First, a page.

First Meeting Set For Massachusetts Sports Betting Committee

Written By Jason Schaumburg on June 8, 2022
Massachusetts lawmakers sports betting meeting

A big step toward legal sports betting in Massachusetts happens Thursday when lawmakers meet for the first time to discuss differences in dueling legalization bills.

The MA Legislature’s Sports Wagering Conference Committee meets virtually at 2 p.m. Thursday. The committee is composed of State Sens. Eric Lesser, Patrick O’Connor and Michael Rodrigues and State Reps. Jared Parisella, Aaron Michlewitz and David Muradian.

The six lawmakers must iron out the differences between each chamber’s MA sports betting bill. If the committee can come up with an agreed-upon bill, the House and Senate must pass it without amending it. The legislation then would be sent to Gov. Charlie Baker for his signature.

Senate vs. House on legal sports betting

The Massachusetts House passed H3993 in July 2021. The Senate amended the bill with its own language in April. After the House failed to concur with the Senate’s changes, the conference committee was formed.

Among key differences in the two bills:

  • The House legalizes betting on professional and college sports; the Senate prohibits betting on college sports;
  • The Senate taxes online sports wagering at 35% and in-person betting at 20%; the House prescribes tax rates of 15% and 12.5%, respectively;
  • The Senate allows nine sports betting licenses – one for each casino and six untethered mobile operators; the House allows each casino to have three skins, three horse racetracks to have one and unlimited untethered mobile licenses;
  • The Senate bans sports betting TV advertising during game broadcasts;
  • The Senate does not allow for credit card deposits.

Tax revenue from Massachusetts sports betting

A PlayMA analysis found the Senate version of the bill, though restricting bettors from betting on college sports, would increase the state’s share of tax revenue by more than 200% over the House version.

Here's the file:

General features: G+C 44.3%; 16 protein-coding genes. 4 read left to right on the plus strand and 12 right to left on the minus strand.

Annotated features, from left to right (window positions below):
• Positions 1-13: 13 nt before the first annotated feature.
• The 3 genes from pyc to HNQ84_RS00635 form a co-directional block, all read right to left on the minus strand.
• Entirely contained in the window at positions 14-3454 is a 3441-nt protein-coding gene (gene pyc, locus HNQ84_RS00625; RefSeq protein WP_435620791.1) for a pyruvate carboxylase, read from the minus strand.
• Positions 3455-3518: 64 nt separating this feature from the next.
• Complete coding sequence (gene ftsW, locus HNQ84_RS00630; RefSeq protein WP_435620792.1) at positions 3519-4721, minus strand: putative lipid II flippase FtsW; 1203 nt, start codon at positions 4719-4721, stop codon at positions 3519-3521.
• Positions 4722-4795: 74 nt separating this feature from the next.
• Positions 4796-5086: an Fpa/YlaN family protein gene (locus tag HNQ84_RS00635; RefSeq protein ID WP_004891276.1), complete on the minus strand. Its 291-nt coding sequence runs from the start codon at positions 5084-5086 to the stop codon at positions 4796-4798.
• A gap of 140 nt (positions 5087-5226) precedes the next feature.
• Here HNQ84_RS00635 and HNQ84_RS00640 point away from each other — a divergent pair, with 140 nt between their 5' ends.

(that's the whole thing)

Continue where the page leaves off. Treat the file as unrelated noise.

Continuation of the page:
A handle projection of $5 billion wagered under the House proposal produces taxable revenue of $212.5 million and $31.875 million in state taxes. A $4.25 billion handle without college sports in the Senate version generates $318.75 million of taxable revenue and $111.56 million in state taxes.

Sports betting advertising ban

Massachusetts would become the first state in the US to impose a whistle-to-whistle sports betting advertising ban during live game broadcasts if the Senate proposal was to make the final cut. Thirty-five states and the District of Columbia have made sports betting legal. It is live in 30 of those states.

The American Gaming Association (AGA) believes illegal offshore books pose a threat in Massachusetts and advertising is a critical teaching tool in new sports betting markets. AGA is a trade group that advocates for the casino gaming industry.

A whistle-to-whistle ban on TV gambling advertising during games in the UK has been in place since 2019. A Betting and Gaming Council (BGC) report said the restriction reduced the amount of TV ads seen by those age 17 and younger by 97% over the first year of the ban. The BGC represents the regulated betting industry in the UK.